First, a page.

17 17 Pulmonary hypertension in adults Drs. M.G.J. Duffels continued her ICIN project on pulmonary hypertension in adults with congenital heart disease. Over 4% of the patients registered in the CONCOR registry are known to have pulmonary hypertension, mostly due to a (previous) leftto-right shunt. The Eisenmenger syndrome, the extreme form of pulmonary hypertension, with irreversible increased pulmonary vascular resistance, reversal of the shunt and cyanosis was found within 1% of all patients. Bosentan, an endothelin receptor antagonist, has been shown to reduce pulmonary arterial pressures in patients with pulmonary hypertension. So far, 60 patients with pulmonary hypertension due to congenital heart disease are treated with bosentan, following a standardized treatment protocol. Preliminary results are promising; bosentan is well tolerated, exercise capacity and clinical status seem to improve and no major adverse events have occurred. This nationwide study is performed in collaboration with the University Medical Center Groningen and the University Medical Center Nijmegen. Eligible patients can be included from all Dutch hospitals. High dose statins in post-coarctectomy patients In september 2007, drs. G. Mackay started the ICIN project High dose statins in post-coarctectomy patients. In this multicentre trial, the effect of the use of statins on atherosclerosis in adult post-coarctectomy patients is investigated by measuring Intima Media Thickness (IMT) at baseline and three years follow up. Preliminary results will be presented at the NVVC and ESC congress. Magnetic Resonance angiogram (3D reconstruction) in a patient with Aortic Coarctation ( arrow) Echocardiographic apical 4-chamber view in a patient with an atrioventricular septal defect (x) and the Eisenmenger syndrome. LV= left ventricle, RV= right ventricle, LA= left atrium, RA= right atrium. Annual Report 2007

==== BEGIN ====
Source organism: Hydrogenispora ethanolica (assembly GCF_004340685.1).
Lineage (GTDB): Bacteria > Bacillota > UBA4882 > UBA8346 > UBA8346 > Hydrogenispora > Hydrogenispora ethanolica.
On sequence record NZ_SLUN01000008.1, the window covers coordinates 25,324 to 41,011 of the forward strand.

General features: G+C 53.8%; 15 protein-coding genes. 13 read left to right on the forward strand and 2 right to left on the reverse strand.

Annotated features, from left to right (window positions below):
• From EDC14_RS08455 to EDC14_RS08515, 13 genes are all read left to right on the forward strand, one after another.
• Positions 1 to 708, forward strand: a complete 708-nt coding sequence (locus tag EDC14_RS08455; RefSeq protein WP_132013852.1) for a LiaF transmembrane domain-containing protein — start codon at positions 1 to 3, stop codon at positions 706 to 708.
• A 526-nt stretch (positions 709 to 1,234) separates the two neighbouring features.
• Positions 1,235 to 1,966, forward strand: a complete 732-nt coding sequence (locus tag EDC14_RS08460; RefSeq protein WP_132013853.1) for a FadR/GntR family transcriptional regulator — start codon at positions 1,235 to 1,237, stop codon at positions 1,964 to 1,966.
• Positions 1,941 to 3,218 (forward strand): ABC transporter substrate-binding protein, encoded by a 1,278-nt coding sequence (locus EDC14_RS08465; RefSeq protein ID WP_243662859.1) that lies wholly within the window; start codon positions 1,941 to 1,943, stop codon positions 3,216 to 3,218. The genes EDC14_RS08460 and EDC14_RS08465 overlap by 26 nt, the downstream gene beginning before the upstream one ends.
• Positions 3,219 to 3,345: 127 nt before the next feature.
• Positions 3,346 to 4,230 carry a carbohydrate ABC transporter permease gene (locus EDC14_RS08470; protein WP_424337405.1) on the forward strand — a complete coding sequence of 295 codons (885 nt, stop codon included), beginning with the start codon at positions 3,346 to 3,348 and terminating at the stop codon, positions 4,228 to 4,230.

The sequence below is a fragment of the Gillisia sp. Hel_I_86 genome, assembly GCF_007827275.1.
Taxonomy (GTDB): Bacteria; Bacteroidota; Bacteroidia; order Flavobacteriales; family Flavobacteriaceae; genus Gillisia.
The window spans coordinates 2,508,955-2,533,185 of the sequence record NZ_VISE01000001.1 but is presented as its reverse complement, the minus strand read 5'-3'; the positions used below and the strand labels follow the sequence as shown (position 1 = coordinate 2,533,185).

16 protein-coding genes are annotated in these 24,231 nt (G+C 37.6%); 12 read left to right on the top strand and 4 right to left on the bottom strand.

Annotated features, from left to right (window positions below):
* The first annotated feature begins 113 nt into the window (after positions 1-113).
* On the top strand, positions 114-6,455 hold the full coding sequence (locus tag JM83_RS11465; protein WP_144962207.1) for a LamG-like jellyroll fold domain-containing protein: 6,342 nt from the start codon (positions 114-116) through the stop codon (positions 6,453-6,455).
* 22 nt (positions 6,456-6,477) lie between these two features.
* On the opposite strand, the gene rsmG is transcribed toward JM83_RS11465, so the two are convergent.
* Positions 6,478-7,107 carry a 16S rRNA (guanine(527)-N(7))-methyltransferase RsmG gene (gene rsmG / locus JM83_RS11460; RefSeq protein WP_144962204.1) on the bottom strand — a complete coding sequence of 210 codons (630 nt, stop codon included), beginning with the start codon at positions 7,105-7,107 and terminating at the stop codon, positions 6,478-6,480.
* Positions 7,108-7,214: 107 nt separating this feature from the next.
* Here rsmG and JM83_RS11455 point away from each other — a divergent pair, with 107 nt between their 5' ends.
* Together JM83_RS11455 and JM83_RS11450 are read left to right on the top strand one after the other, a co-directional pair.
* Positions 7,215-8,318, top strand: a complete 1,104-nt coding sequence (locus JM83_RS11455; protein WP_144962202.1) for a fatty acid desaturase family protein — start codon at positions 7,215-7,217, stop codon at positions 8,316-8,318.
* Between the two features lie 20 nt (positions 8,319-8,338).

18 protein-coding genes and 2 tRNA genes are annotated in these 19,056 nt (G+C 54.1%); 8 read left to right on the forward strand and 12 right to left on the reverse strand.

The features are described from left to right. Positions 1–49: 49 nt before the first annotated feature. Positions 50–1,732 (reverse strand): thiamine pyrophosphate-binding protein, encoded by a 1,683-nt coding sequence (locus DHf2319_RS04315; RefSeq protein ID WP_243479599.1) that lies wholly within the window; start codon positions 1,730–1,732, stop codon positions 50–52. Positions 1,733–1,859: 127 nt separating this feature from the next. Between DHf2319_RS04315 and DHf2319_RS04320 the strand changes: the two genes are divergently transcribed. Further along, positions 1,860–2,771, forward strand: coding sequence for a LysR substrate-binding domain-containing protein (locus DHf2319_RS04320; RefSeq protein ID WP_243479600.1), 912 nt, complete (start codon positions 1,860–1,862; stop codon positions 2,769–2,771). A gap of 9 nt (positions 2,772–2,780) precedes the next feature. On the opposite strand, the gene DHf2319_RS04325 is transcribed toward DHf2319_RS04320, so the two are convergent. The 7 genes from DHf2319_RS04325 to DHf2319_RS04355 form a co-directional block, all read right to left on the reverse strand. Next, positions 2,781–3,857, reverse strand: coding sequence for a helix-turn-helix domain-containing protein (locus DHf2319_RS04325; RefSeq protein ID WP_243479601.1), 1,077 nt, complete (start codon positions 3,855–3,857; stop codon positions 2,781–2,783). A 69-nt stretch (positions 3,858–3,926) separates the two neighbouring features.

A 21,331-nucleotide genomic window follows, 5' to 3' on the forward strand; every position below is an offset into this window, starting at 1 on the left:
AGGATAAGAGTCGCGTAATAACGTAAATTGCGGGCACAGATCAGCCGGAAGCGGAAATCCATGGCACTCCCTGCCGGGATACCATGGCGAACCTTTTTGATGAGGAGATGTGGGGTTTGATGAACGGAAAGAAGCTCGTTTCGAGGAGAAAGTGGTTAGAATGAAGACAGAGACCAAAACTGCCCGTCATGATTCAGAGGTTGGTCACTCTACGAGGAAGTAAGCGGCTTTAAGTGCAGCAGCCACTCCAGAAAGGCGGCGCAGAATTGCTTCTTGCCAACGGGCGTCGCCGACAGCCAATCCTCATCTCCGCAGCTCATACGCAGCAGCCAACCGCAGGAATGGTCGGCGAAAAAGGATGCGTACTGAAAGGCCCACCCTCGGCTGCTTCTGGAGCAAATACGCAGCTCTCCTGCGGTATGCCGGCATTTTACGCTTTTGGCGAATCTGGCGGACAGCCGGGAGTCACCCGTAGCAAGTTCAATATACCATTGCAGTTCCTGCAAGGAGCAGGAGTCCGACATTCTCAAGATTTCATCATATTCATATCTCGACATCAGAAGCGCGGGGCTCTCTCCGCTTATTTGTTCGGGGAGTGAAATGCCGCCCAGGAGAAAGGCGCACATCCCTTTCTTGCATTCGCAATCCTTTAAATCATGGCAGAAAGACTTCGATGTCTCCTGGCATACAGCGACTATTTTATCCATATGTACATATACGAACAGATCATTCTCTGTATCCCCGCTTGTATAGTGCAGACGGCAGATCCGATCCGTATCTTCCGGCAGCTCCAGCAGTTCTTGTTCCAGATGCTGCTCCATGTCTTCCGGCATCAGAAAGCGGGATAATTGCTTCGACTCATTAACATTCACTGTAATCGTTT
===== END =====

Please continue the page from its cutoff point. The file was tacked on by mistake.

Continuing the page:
18 38: Mechanisms And Treatment Of Tachyarrhythmias 18 Ventricular arrhythmias and sudden cardiac death. A non-invasive modality to determine pro-arrhythmic mechanisms in primary sodium channelopathies Background: The current study concerns the Brugada syndrome, which is electrocardiographically characterized by a distinct ST-segment elevation in the right precordial leads. Patients with spontaneously occurring Brugada ECG have a high risk for sudden cardiac death. ST-segment elevation in Brugada syndrome is often dynamic or concealed, but can be provoked by sodium channel blockers. Two major types of ST-segment elevation in the right precordial leads are distinguished. Type 1 Brugada syndrome is characterized by a coved ST-segment elevation > 0.2 mv and followed by a negative T-wave. Brugada syndrome is definitely diagnosed when a Type 1 ST-segment elevation is observed in more than one right-precordial lead (V1-V3) in conjunction with documented arrhythmias and a family history of SCD. Type 2 ST-segment elevation has a saddleback appearance with ST-segment elevation > 0.2 mv and followed by either a positive or biphasic T-wave. Conversion by application of cardiac sodium channel blockade of Type 2 STsegment elevation to Type 1 is also diagnostic for the Brugada syndrome. Originally, Brugada syndrome has been associated with mutations in the gene encoding for the cardiac sodium channel. However, SCN5A mutations occur only in 18-30% of Brugada syndrome cases. Data from heterozygous SCN5A mice and explanted human hearts from patients with a sodium channel mutation suggest that structural abnormalities, induced by the channel mutation, are an important component of Brugada syndrome that determines its arrhythmia vulnerability. of pharmacological intervention and selective ablation of areas with abnormal (structural) tissue characteristics. 4) To derive specific syndrome linked ECG features in overlap syndrome. Results: These involve results from 3 sub-studies. 1. Carto-Mapping Electro-anatomical CARTO mapping of the right ventricular endocardium has been carried out in Brugada syndrome (Br-S) patients and controls (supraventricular tachyarrhythmias). Three groups of patients were studied: (1) BrS-1 patients, i.e., BrS patients (diagnosis according to the consensus criteria) with a type-1 BrS-ECG during CARTO mapping (n=8). Two of these patients had a type-2 BrS-ECG at baseline and a type-1 BrS-ECG was only induced upon ajmaline provocation test; in these patients, RV CARTO mapping was conducted both before (type-2 BrS-ECG) and after ajmaline provocation (type-1 BrS- ECG); (2) BrS-2 patients, i.e., BrS patients with a type-2 BrS-ECG during CARTO mapping (n=9, not including the two patients in whom a type-1 BrS-ECG was induced by ajmaline provocation); (3) controls, i.e. patients who underwent electrophysiologic study for atrioventricular nodal reentrant tachycardia or lone atrial fibrillation (n=9); these patients had no history of syncope or SCD, or family history of SCD. Structural heart disease was excluded by magnetic resonance and/or echocardiographic imaging. The following results were obtained: (1) in BrS-1 patients, RV activation duration was 23 ms Hypothesis: Our original hypothesis was that computer simulation of sodium channel mutations is able to reveal ECG patterns that are related to the impaired ion channel characteristics and/or induced structural changes. Our computer simulations so far show that a pure sodium channel mutation that reduces current by up to 70% is unable to generate ST-segment elevation of either Type 1 or Type 2. Simulation of scattered fibrosis in the outer 50% of the RV wall had only minor effects on the QRS configuration and no ST-segment elevation. However, reduction of the sodium current in this model resulted in coved type ST-segment elevation in the precordial leads V1-V3. STsegment elevation was based on functional conduction block and electrotonically mediated. This also shows that the model is able to reveal the effect of pharmacological intervention, which is our second hypothesis. The third hypothesis that the model will be able to reveal specific features of overlap syndromes is still to be proven. Study objectives: 1) to determine the major pro-arrhythmic parameters (ion channel defect and/or structural abnormalities) in individual patients with Brugada syndrome by patient tailored computer simulation and CARTO mapping. 2) to determine whether the pro-arrhythmic parameters can be extracted from characteristics in 12 lead ECG or BSM. 3) To simulate the effect Figure 1. Three-dimensional reconstructions of (A) activation and (B) fractionated electrograms in antero-posterior view of a Brugada type 1 patient. Activation starts in the RV-apex (red) and diverges toward the outflow tract (purple). Duration of activation is significantly prolonged (94ms) with respect to controls (65 ms). Panel B shows an increased and patchy distribution of fractionated electrograms throughout RV. longer than in controls (ANOVA p<0.001) (Figure 1). In contrast, BrS-2 patients and controls had similar RV activation duration. (2) fractionation of endocardial electrograms was significantly higher (21%, ANOVA, p<0.001) in BrS (type 1 and 2) patients than in controls. (3) Heart rate corrected activation recovery intervals (ARIc) as a measure of action potential duration (APD) was significantly (ANOVA, p<0.001) shorter in both BrS groups than in controls (by 54 ms (mean value) in BrS-1, and by 44 ms (mean value) in BrS-2), but not different between BrS-1 and BrS-2 patients. In conclusion, the CARTO data show that Brugada syndrome patients displaying a Type-1 Brugada- ECG have pronounced conduction slowing, (2) there are more fractionated electrograms in Brugada syndrome patients with either a Type-1 Brugada ECG or a Type-2 Brugada ECG, and (3) activation recovery intervals as a measure of action potential duration are shorter in both BrS-1 and BrS-2 patients. Interuniversity Cardiology Institute of the Netherlands